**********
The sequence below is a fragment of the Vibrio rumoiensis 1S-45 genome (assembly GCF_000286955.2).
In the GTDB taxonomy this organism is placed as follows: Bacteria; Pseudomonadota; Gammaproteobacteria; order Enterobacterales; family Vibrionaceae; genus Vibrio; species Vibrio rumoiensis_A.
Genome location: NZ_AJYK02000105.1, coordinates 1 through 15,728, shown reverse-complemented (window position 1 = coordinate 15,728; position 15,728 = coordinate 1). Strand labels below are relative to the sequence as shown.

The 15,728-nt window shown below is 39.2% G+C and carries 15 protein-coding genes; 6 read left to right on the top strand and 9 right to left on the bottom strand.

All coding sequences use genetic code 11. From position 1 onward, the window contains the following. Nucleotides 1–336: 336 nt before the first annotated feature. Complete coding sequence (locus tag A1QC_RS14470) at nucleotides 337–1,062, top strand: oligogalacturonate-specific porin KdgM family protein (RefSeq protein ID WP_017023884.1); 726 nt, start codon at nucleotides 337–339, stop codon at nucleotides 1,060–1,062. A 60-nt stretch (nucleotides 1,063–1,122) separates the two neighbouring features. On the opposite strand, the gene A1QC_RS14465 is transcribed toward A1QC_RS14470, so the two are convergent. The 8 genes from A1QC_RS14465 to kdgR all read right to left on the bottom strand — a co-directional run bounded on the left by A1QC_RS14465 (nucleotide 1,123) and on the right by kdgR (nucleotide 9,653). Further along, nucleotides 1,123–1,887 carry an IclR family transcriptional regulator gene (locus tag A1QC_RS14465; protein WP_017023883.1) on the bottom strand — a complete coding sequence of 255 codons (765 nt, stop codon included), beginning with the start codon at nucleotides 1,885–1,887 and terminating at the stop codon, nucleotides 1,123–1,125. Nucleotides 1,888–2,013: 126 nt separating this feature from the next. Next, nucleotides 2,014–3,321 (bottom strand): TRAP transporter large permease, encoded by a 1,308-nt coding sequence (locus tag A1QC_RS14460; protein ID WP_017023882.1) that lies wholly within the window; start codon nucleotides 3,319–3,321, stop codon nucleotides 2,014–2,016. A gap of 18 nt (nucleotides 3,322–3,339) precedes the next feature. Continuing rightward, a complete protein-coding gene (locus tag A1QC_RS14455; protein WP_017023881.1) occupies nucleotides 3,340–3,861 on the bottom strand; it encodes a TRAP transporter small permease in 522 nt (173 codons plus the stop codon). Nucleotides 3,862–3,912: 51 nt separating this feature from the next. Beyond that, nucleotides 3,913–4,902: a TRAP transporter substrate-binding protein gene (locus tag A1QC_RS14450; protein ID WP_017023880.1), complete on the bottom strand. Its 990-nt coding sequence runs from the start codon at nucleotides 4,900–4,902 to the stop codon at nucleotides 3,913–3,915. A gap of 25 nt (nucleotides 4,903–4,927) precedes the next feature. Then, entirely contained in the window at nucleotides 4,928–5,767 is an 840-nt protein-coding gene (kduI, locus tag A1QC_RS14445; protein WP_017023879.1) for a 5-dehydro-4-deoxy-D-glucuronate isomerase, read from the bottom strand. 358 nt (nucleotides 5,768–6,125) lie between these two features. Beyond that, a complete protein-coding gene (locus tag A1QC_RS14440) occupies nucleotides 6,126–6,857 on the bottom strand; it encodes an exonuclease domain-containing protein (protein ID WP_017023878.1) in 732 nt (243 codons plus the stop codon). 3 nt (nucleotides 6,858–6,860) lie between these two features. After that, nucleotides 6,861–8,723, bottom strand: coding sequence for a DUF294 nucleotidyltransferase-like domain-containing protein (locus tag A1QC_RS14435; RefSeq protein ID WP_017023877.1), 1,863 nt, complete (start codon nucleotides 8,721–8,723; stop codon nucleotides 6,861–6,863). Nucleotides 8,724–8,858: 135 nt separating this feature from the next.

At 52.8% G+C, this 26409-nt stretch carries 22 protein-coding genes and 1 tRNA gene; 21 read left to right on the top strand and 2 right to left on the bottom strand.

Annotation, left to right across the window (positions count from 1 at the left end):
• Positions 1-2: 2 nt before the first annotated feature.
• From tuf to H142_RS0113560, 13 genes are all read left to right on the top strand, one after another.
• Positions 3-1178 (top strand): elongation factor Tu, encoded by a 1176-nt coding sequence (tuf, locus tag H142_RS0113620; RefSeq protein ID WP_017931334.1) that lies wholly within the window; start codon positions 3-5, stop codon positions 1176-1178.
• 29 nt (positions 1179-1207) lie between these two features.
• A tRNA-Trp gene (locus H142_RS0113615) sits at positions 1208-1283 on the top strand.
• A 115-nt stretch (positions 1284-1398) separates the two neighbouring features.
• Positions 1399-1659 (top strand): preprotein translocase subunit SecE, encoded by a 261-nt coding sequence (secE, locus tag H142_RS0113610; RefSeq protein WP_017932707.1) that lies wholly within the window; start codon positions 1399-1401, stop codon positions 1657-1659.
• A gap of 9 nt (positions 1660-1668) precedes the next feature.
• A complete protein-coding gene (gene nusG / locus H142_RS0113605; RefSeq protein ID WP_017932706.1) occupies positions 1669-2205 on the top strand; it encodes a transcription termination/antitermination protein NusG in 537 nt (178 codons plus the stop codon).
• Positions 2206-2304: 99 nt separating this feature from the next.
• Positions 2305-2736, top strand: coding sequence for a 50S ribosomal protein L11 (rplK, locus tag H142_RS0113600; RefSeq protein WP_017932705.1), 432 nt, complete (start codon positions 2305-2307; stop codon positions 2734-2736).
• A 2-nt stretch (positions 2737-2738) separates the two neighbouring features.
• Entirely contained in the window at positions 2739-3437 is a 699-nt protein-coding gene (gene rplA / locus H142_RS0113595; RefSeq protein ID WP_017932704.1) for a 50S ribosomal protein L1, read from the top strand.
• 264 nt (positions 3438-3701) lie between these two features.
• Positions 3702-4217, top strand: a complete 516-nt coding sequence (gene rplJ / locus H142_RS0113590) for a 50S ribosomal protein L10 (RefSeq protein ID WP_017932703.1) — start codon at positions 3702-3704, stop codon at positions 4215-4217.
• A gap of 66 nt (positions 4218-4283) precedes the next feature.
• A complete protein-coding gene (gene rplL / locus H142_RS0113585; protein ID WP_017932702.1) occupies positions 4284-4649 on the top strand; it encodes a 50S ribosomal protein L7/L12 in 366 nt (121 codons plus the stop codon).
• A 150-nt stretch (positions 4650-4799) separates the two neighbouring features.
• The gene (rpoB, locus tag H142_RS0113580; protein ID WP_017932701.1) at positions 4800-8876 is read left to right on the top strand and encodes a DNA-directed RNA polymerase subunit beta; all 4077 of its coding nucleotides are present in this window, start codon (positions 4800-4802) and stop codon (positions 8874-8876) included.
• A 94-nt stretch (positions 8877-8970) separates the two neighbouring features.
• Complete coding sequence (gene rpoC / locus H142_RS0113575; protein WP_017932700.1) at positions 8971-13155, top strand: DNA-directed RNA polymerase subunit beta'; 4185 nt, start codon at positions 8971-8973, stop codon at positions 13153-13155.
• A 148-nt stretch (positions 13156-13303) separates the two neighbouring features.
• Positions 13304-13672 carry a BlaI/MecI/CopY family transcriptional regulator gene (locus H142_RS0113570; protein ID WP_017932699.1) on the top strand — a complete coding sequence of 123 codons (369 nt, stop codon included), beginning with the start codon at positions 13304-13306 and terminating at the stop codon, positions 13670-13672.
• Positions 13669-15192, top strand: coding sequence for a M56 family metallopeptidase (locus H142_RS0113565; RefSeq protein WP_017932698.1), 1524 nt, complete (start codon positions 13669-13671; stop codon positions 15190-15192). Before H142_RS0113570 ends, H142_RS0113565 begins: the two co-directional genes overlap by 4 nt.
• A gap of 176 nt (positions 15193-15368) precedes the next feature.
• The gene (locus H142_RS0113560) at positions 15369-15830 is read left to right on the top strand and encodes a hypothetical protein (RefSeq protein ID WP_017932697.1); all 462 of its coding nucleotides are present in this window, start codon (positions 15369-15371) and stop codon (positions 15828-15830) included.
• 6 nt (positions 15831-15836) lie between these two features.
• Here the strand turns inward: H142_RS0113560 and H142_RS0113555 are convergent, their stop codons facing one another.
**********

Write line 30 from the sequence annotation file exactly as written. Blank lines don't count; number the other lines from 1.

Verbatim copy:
• Positions 13304-13672 carry a BlaI/MecI/CopY family transcriptional regulator gene (locus H142_RS0113570; protein ID WP_017932699.1) on the top strand — a complete coding sequence of 123 codons (369 nt, stop codon included), beginning with the start codon at positions 13304-13306 and terminating at the stop codon, positions 13670-13672.